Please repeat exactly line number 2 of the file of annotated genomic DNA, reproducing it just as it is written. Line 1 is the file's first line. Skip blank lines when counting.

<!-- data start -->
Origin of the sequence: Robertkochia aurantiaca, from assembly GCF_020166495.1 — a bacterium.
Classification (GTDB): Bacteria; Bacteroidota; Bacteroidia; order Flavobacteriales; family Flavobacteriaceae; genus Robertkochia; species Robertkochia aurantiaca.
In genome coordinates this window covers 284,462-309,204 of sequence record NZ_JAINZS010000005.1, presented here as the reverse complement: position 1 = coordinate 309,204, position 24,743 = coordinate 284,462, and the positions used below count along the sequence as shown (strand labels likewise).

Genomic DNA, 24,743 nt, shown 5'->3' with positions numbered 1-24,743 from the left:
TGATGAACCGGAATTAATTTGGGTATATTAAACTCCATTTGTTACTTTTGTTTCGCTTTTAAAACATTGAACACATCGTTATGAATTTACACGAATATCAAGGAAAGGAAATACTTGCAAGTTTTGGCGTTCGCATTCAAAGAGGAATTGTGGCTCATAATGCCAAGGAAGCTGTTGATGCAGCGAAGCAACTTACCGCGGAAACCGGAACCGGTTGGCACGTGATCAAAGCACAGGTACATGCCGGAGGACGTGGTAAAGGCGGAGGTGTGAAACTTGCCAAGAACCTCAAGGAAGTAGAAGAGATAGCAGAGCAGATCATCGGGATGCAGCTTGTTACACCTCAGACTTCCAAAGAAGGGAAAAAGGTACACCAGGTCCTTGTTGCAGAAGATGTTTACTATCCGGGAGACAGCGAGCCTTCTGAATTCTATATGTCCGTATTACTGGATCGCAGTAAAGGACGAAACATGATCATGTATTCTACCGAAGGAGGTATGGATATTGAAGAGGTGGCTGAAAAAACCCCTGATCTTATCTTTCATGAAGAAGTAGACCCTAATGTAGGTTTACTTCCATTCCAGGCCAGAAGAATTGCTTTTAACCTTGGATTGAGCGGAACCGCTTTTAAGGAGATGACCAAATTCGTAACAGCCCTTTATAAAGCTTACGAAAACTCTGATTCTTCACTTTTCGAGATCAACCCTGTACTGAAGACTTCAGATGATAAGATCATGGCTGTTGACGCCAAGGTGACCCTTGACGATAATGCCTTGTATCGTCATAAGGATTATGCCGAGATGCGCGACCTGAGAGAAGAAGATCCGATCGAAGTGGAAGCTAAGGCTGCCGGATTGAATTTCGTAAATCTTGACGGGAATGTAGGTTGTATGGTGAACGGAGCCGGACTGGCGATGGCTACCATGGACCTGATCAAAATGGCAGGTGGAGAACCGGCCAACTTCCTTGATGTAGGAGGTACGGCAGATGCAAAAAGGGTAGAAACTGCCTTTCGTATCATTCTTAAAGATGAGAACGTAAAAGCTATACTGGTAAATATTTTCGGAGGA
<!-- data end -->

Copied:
Classification (GTDB): Bacteria; Bacteroidota; Bacteroidia; order Flavobacteriales; family Flavobacteriaceae; genus Robertkochia; species Robertkochia aurantiaca.